Latin America: the end of immunity

20 September 2004 by INGRID SEYMAN

The tide seems to have turned for former South American dictators. Argentina's Supreme Court has just accepted the imprescriptibility of a crime against humanity, while in Chile a trial looks likely for Augusto Pinochet after the former dictator was stripped of his immunity on 26 August.

The Supreme Court in Santiago stripped Pinochet of the special immunity he has enjoyed until now, thus clearing the way for charges to be brought against the ex-dictator in the case known as "Operation Condor". Although the Supreme Court confirmed the Appeals Court's judgement of 28 May, 2004, the news came as a bombshell in Chile. Back in August 2000, the same Chilean court stripped Pinochet of his immunity for the first time, allowing judge Juan Guzman Tapia to indict the General in the "Caravan of Death" case. Pinochet narrowly escaped having to face the charges in Chilean courts after medical examinations deemed him unfit for trial. On 9 July 2001, the Santiago Appeals Court decided to shelve the trial on grounds that Pinochet was suffering mild dementia and was therefore not fit to defend himself. A year later, the Supreme Court ratified the ruling, decreeing that the elderly man's dementia was "irrevocable".

Want to read more?

If you subscribe to a free membership, you can read this article and explore our full archive, dating back to 1997.

Subscribe now

Related articles

21 December 2011 by Thijs Bouwknegt

Being the ICC's Chief Prosecutor is a delicate and politically sensitivejob.ForLuisMorenoOcampo it has been "the best job in the world." Fatou Bensouda will be taking over his office in June. She inhe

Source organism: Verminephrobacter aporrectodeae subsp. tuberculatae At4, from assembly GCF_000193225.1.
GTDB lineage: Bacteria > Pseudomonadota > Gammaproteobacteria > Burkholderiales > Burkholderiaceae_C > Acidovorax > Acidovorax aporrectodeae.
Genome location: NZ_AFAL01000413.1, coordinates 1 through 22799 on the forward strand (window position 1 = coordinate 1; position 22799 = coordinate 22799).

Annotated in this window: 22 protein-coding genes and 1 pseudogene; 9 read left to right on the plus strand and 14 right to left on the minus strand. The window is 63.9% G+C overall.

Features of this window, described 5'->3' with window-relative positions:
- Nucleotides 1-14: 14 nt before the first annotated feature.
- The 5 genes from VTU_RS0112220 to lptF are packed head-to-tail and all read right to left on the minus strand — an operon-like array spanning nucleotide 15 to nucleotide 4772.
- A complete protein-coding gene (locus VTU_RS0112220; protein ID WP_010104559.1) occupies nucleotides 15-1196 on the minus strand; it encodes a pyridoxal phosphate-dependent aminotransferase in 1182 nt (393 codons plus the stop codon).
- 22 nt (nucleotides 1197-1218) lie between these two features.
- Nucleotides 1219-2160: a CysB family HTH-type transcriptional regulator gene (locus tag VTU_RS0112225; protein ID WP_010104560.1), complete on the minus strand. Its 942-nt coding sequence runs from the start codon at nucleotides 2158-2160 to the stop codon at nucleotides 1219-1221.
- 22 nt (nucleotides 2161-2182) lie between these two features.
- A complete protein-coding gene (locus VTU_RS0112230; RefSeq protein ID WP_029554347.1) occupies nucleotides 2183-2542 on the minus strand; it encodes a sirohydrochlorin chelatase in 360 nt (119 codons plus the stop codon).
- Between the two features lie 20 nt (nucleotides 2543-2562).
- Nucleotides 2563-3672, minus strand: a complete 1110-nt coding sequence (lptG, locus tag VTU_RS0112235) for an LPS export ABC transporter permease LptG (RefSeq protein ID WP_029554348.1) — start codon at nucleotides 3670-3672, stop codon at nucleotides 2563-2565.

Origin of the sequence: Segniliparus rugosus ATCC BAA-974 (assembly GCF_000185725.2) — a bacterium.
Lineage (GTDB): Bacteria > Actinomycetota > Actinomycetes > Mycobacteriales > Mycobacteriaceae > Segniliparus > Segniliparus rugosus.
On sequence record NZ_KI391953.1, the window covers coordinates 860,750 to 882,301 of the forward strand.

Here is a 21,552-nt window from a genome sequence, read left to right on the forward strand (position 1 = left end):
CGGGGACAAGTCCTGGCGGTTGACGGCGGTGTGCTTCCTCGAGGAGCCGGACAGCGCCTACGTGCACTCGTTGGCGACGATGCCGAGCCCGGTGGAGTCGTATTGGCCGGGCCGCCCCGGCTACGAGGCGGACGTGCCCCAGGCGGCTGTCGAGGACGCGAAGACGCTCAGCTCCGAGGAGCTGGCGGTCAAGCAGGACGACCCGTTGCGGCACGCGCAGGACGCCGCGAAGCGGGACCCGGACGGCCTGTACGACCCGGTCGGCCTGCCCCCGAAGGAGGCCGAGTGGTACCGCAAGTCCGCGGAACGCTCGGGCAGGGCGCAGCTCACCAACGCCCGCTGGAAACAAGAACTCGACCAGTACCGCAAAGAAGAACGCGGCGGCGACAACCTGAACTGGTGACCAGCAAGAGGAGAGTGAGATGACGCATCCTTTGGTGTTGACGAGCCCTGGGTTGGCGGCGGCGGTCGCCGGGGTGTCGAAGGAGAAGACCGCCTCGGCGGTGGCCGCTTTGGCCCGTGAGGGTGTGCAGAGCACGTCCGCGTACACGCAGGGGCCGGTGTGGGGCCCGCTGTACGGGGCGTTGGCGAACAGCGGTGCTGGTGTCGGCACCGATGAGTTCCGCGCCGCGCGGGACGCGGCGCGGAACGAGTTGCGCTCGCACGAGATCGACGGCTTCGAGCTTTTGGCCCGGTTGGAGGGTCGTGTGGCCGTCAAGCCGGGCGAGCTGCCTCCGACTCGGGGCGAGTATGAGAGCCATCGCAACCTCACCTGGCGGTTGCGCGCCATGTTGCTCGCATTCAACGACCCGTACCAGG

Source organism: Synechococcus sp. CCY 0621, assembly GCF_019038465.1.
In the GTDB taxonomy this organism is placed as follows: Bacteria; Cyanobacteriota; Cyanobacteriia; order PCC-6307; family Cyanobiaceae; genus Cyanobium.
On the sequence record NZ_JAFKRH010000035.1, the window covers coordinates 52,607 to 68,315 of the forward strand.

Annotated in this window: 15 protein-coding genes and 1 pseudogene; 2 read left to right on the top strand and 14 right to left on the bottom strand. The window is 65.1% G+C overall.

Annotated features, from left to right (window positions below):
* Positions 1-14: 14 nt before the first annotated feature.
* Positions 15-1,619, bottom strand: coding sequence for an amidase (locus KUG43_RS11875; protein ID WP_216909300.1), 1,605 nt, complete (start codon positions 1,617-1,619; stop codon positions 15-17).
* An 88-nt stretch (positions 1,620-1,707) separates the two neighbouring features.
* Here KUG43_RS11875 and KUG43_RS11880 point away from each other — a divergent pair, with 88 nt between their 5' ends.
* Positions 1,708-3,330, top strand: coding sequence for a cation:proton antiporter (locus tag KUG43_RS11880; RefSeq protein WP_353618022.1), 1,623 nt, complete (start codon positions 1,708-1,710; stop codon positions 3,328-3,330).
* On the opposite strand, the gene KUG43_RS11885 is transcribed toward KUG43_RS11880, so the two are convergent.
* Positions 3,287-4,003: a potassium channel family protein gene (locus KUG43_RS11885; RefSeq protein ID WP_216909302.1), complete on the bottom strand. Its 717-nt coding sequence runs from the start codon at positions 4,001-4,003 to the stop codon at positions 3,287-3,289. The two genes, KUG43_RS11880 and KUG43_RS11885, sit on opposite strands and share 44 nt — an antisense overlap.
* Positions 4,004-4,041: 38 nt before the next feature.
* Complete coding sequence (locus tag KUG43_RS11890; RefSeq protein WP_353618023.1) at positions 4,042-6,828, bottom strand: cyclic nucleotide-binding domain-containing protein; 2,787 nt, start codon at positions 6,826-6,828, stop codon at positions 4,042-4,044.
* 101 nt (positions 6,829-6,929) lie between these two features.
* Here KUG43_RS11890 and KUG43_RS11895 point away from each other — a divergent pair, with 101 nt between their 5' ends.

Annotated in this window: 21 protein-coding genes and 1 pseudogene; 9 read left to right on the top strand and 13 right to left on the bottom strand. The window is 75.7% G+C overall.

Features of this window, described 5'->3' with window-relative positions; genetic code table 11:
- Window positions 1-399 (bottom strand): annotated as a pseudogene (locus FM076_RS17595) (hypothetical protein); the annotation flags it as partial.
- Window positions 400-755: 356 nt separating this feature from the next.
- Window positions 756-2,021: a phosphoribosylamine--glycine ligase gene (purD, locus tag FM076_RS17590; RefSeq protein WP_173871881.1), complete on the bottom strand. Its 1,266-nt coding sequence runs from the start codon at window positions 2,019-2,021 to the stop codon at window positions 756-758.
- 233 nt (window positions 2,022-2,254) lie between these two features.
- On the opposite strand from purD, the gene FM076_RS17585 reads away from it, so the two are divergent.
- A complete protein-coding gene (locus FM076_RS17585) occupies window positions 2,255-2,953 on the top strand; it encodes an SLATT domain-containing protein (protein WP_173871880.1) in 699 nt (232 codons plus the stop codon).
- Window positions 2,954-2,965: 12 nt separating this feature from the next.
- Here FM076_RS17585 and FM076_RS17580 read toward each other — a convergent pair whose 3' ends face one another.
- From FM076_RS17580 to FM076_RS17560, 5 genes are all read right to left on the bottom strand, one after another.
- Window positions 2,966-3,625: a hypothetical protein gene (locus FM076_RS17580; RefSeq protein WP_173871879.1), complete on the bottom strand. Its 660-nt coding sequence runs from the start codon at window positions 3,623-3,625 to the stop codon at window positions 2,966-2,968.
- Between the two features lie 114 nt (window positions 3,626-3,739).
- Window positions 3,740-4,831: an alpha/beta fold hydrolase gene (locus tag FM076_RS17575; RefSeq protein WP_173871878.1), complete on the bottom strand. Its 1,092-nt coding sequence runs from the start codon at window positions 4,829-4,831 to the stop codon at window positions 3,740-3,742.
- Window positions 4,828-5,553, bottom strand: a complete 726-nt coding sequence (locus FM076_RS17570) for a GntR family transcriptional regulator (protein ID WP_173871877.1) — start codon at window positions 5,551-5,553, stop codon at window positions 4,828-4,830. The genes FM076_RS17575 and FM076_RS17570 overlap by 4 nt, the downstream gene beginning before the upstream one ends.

07 December 2011 by Thijs Bouwknegt

December 7, 2011 Ivory Coast is the latest playgroundoftheInternationalCriminal Court. This week the courtroom in The Hague became its theatre of justice. Chief Prosecutor Luis Moreno Ocampo proudly p

07 December 2011 by Richard Walker

Four Congolese witnesses testifying at the International Criminal Court (ICC) in The Hague, find themselves caught in a legal wrangle, which could at once set a legal precedent and make them the last

07 December 2011 by Lindy Janssen

Brazil is booming. The economy is expanding and the country is getting ready to host the Football World Cup in 2014 and the Olympics in 2016. But the Latin American giant has not even begun dealing wi

07 December 2011 by Radosa Milutinovic

The primary purpose of the retrial of Ramush Haradinaj, as proclaimed by the International Criminal Tribunal for the former Yugoslavia in its appeal judgement in July, should have been to hear testimonies of two "key" witnesses who proved unwilling to testify in the original trial in 2007. Almost four months into the retrial which started in mid-August, its stated aim has not yet been achieved.